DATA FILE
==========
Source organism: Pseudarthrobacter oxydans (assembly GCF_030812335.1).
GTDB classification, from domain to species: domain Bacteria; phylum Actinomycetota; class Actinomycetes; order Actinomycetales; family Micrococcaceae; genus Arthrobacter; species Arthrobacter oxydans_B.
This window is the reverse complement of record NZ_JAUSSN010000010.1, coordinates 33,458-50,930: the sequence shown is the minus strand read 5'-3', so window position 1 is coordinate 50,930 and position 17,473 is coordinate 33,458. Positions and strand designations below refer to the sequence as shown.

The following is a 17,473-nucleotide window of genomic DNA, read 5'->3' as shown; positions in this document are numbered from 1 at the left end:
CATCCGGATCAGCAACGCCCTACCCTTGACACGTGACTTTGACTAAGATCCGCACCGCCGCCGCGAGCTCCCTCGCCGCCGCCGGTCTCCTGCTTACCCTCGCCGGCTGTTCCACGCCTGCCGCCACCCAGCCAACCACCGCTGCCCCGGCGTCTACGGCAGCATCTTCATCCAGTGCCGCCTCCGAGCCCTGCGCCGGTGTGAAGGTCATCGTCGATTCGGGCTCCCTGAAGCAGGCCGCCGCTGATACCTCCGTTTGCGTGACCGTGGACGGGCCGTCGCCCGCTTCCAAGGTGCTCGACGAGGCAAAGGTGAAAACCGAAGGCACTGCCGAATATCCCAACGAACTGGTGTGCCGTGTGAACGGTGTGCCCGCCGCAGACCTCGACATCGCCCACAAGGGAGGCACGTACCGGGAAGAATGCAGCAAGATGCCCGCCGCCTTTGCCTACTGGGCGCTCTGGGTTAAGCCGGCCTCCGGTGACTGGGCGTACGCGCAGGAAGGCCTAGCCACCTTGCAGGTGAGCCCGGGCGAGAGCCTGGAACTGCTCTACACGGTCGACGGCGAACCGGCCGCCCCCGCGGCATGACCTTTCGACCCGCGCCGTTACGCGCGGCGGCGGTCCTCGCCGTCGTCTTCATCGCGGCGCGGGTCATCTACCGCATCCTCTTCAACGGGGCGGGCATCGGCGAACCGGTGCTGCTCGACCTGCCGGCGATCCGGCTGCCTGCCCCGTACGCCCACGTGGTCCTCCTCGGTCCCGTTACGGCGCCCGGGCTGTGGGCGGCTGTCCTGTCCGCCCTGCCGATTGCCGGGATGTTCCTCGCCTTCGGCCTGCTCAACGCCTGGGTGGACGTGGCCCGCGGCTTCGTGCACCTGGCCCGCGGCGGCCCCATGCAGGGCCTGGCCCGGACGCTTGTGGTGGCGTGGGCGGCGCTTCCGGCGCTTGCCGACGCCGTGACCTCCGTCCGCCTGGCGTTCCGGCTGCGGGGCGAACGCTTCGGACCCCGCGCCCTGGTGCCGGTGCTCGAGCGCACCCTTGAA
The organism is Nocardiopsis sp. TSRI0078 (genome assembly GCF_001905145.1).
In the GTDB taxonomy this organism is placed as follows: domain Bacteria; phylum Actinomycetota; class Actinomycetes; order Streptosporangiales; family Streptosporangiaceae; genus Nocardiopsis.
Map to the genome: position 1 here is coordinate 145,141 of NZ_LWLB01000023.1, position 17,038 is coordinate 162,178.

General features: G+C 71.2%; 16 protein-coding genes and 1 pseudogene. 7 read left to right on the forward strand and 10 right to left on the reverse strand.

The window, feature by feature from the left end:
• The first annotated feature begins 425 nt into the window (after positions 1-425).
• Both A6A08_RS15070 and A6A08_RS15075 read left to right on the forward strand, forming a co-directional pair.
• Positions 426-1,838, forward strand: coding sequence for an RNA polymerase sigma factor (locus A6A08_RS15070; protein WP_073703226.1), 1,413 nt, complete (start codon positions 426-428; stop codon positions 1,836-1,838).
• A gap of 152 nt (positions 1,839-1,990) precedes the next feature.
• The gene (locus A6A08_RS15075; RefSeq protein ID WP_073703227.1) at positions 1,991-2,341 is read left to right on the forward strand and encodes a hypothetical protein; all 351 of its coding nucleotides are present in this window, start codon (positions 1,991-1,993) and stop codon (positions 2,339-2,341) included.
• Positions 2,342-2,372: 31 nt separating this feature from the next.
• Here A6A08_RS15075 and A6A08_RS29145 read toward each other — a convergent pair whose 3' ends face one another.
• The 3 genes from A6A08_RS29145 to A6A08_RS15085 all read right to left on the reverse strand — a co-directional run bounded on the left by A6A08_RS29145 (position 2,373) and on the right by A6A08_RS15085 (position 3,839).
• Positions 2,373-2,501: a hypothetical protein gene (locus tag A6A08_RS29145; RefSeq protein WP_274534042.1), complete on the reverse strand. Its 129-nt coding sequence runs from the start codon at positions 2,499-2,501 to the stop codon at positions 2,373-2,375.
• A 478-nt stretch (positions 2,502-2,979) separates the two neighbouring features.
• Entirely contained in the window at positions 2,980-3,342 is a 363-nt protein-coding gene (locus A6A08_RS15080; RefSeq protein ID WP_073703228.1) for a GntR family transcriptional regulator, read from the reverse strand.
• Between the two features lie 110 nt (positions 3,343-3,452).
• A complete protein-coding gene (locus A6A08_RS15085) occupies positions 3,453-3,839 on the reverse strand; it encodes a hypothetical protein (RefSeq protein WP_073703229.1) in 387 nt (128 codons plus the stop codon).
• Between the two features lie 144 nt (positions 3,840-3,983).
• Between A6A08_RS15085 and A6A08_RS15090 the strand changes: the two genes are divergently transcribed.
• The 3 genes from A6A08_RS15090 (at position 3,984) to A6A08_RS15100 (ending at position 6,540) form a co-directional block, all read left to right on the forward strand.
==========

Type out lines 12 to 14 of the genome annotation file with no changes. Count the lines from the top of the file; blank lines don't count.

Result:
• Both A6A08_RS15070 and A6A08_RS15075 read left to right on the forward strand, forming a co-directional pair.
• Positions 426-1,838, forward strand: coding sequence for an RNA polymerase sigma factor (locus A6A08_RS15070; protein WP_073703226.1), 1,413 nt, complete (start codon positions 426-428; stop codon positions 1,836-1,838).
• A gap of 152 nt (positions 1,839-1,990) precedes the next feature.